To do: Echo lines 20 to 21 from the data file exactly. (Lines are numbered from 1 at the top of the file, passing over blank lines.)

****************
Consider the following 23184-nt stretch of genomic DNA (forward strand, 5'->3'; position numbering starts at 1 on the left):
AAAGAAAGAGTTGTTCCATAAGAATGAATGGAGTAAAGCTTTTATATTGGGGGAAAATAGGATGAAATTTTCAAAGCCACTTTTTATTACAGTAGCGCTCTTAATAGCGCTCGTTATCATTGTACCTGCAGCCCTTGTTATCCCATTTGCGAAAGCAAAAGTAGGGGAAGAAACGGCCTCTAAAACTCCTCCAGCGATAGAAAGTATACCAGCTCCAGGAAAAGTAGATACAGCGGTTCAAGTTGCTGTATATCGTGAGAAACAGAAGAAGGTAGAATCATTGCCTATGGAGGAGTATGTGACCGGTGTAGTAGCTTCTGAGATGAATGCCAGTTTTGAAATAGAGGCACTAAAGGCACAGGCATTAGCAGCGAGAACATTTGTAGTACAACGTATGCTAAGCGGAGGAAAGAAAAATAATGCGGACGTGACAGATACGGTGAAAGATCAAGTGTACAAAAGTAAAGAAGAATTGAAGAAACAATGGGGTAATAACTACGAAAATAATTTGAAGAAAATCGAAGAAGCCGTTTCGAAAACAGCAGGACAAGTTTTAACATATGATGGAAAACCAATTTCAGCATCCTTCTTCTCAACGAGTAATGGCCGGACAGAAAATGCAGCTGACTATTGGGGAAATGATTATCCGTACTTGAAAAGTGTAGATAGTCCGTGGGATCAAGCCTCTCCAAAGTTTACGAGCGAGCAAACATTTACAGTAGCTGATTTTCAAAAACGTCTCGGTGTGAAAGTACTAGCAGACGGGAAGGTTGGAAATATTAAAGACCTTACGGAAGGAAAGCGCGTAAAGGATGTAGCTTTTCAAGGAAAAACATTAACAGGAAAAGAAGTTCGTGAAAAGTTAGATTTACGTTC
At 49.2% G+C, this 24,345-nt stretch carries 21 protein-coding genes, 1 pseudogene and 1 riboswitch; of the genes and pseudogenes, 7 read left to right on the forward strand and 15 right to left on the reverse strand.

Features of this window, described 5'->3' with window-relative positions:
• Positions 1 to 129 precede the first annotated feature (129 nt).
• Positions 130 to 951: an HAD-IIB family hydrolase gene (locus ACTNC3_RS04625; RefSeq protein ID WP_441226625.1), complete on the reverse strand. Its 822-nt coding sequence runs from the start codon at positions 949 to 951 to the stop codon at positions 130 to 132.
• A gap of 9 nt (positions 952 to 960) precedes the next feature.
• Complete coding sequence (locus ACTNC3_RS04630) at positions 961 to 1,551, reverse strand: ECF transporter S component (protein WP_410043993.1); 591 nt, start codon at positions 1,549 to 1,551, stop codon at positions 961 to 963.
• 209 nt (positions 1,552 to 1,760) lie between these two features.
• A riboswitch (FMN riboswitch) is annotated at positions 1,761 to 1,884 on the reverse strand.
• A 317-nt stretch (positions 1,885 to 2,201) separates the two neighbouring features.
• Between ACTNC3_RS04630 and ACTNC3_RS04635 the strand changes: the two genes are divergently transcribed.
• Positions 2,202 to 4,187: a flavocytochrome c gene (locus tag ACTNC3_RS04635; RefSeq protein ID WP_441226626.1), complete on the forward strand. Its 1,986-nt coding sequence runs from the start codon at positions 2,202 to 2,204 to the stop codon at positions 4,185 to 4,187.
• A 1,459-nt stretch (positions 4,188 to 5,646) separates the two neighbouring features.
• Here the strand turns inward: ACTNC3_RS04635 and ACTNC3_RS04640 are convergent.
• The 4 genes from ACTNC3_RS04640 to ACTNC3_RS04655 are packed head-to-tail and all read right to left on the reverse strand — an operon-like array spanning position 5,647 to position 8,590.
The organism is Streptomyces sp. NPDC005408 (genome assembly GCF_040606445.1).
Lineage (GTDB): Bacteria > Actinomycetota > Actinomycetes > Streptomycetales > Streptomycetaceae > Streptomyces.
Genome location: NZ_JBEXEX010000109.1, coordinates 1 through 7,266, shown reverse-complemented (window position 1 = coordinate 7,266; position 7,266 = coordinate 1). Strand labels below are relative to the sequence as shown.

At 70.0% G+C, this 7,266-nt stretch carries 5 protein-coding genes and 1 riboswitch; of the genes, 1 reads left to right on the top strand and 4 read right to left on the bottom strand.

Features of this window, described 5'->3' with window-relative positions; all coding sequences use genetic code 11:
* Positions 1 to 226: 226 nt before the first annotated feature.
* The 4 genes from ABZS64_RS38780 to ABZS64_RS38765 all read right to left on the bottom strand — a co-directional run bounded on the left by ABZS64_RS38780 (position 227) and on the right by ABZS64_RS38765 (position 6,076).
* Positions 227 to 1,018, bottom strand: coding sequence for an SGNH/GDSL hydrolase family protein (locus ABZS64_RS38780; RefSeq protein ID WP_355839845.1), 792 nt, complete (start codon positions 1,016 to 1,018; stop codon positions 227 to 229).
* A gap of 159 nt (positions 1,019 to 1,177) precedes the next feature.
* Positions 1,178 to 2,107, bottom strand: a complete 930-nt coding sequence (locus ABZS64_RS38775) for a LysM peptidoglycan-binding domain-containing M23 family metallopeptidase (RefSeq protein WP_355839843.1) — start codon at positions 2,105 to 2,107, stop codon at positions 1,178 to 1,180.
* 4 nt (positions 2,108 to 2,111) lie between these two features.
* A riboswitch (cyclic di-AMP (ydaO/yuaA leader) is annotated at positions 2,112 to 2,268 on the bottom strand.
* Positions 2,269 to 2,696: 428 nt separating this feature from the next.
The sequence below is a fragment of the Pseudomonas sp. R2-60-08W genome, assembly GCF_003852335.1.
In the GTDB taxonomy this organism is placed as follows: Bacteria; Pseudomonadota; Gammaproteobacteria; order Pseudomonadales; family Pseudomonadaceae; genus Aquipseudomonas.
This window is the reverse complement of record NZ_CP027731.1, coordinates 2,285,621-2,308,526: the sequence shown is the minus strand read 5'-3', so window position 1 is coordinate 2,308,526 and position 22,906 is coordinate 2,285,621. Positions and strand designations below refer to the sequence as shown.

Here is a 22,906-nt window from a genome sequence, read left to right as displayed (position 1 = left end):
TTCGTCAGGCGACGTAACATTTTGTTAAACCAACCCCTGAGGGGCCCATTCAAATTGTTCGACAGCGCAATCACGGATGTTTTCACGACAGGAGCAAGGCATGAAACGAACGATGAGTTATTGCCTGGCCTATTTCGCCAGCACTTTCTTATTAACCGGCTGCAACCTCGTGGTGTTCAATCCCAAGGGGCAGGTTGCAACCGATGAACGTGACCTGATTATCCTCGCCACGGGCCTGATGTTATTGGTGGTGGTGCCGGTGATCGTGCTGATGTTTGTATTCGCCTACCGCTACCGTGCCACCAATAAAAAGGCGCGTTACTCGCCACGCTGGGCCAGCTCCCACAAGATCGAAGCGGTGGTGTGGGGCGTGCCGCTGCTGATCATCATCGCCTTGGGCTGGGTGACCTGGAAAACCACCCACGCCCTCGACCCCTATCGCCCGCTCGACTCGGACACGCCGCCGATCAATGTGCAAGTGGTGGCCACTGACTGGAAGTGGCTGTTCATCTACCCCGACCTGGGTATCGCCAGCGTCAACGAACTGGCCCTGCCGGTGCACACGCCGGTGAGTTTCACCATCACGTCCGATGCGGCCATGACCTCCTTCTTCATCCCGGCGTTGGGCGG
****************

At 70.0% G+C, this 7,266-nt stretch carries 5 protein-coding genes and 1 riboswitch; of the genes, 1 reads left to right on the top strand and 4 read right to left on the bottom strand.

Features of this window, described 5'->3' with window-relative positions; all coding sequences use genetic code 11: